Meet Boston Children's ChatGPT 'unicorn'

Boston Children's Hospital's ChatGPT expert is teaching physicians and artificial intelligence how to understand one another better. And he is one of a "small handful of people on the planet" qualified to do so.

The medical center made headlines last year when it advertised a job posting for a large language model prompt engineer, hoping to harness the potential of generative AI in healthcare.

Boston Children's hired Dinesh Rai, MD, for the role in August. He hopped over from healthcare AI company Pieces, where he served as product lead of AI and clinical experience. Dr. Rai, an emergency physician by training, previously worked in clinical informatics, including for New Hyde Park, N.Y.-based Northwell Health.

So far, Dr. Rai has been helping develop prompts that generate the best responses from AI, extract the right data from documentation and unstructured text, build new applications, and guide medical residents through clinical cases via a chatbot.

Boston Children's has been one of the biggest users of ChatGPT since its launch in late 2022. It was an early adopter of the customizable ChatGPT Team program. It also recently launched its own internal ChatGPT platform (Renton, Wash.-based Providence has one as well.)

"Our view has been that these tools can play a significant role across all facets of healthcare, whether that's in clinical decision-making at the bedside, whether that's in the administration of healthcare or on the research front," John Brownstein, PhD, chief innovation officer of Boston Children's, told Becker's.

Over 1,000 employees accessed the private chatbot in the first few weeks after its late 2023 rollout, representing about a tenth of Boston Children's total workforce. "The demand was far greater than we had anticipated," Dr. Brownstein said.

Boston Children's developed the tool with OpenAI and Microsoft to be HIPAA-compliant so it could be safely and privately fed patient data.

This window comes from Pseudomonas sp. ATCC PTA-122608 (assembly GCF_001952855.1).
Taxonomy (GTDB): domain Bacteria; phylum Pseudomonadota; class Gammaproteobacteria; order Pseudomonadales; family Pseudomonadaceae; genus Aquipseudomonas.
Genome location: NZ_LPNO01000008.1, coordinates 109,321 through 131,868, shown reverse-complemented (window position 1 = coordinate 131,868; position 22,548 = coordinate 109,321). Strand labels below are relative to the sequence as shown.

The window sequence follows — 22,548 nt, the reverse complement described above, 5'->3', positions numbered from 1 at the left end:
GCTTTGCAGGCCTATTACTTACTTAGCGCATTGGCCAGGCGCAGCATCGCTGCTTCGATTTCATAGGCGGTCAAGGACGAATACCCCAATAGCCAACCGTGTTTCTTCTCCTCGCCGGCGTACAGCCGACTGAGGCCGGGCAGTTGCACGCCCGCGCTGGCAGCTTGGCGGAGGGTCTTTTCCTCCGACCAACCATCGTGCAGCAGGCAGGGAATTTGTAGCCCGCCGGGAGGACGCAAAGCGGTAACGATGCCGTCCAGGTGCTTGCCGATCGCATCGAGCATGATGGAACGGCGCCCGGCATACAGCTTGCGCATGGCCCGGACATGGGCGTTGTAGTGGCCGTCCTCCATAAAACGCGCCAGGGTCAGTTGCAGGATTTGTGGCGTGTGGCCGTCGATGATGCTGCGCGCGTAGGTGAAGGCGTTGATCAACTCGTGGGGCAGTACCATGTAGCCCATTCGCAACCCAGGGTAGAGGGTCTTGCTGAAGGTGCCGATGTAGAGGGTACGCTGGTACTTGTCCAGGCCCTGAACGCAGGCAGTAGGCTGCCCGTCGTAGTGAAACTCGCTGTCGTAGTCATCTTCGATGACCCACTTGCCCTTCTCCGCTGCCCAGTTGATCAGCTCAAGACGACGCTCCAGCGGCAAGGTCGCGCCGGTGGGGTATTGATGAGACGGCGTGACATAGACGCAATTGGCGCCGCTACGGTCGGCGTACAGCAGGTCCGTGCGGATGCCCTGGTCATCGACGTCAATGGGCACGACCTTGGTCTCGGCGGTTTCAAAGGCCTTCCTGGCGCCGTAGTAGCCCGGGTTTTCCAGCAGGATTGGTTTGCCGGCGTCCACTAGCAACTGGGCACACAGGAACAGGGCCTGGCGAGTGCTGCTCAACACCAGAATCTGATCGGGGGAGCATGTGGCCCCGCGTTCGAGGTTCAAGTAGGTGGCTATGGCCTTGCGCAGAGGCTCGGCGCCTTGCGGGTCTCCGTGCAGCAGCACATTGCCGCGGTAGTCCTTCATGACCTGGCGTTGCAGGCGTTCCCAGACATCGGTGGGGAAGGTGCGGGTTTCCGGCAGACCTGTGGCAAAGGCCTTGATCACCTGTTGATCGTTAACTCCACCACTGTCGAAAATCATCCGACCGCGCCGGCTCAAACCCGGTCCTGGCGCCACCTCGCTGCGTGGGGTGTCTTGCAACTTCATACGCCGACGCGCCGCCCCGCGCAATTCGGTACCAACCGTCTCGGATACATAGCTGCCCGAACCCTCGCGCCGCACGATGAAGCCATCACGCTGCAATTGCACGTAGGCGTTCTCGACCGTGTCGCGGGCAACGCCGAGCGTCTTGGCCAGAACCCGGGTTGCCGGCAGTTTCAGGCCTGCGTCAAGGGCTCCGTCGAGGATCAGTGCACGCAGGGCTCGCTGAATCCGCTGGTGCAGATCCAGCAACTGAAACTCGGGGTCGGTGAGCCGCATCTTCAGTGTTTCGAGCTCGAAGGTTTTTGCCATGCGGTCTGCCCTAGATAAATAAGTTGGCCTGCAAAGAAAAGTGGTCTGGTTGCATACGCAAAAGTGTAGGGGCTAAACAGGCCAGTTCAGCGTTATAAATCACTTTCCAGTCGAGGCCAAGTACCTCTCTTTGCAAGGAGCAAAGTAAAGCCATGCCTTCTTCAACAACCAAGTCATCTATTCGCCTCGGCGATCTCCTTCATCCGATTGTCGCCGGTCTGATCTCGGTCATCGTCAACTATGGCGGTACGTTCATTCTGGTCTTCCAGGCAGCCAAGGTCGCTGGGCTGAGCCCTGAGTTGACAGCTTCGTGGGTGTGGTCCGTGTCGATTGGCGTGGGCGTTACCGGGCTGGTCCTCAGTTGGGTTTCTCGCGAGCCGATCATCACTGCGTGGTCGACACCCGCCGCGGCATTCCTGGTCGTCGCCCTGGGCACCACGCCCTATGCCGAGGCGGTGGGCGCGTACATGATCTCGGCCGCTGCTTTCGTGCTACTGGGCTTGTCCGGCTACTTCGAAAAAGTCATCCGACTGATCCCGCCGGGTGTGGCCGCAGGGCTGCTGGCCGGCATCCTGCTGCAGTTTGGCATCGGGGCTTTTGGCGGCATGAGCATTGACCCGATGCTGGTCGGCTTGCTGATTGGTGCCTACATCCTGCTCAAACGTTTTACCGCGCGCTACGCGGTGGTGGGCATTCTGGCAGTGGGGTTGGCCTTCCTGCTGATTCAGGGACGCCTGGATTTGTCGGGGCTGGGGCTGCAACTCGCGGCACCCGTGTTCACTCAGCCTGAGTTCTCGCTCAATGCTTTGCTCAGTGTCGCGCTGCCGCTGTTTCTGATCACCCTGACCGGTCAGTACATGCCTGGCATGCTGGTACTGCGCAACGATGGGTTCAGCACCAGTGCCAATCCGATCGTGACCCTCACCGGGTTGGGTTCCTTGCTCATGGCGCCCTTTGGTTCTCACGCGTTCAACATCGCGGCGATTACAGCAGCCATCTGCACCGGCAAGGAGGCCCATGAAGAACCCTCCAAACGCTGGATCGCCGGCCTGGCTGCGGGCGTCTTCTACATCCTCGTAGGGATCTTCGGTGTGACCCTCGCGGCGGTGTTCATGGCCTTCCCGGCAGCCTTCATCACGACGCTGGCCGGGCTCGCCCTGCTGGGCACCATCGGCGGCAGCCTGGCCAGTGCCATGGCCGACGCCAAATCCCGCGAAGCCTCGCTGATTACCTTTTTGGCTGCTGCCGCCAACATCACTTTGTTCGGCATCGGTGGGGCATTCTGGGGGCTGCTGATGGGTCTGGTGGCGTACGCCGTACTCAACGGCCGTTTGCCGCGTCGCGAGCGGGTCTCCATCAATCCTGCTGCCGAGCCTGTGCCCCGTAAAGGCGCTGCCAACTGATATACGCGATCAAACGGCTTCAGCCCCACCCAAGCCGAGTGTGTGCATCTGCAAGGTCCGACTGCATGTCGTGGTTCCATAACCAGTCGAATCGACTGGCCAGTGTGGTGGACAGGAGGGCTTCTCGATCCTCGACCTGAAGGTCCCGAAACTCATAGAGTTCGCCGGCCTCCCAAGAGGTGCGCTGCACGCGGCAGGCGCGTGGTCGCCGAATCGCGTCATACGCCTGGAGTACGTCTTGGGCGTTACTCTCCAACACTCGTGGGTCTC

Most of the early questions have involved documentation rather than anything clinical. Some popular prompts have included "How do I translate this for a patient?" or "Can you write a prior authorization?" The queries have been about a third each spanning clinical administration, administrative tasks and research.

Dr. Rai said his clinical background gives him a grasp of what providers need and want from a tech standpoint, as well as how to explain things to patients and prioritize diagnoses. "Building technology with an understanding of your end user is always helpful," he told Becker's.

Boston Children's Hospital didn't set out to hire a physician for the role; it just happened.

"It's a bit of a unicorn situation," Dr. Brownstein said. "Being able to speak both a computer science language and a clinical language — and having the authority to talk about these topics in a roomful of providers — is super unique and makes him uniquely qualified to be in this role.

"Maybe in the future, there will be legions of MDs with LLM experience. But for now, there's a very small handful of people on the planet with those credentials."

Dr. Rai said he hopes that in a few years, large language models will have opened up more time for providers to actually take care of patients, rather than be bogged down with documentation as many are today.

"There's so much more opportunity in front of us, and, of course, the holy grail becomes clinical decision-making and how these tools can support that," Dr. Brownstein said. "Right now, the key for us is building the infrastructure, building enthusiasm, and building trust."

It helps to have a "unicorn" like Dr. Rai on staff.

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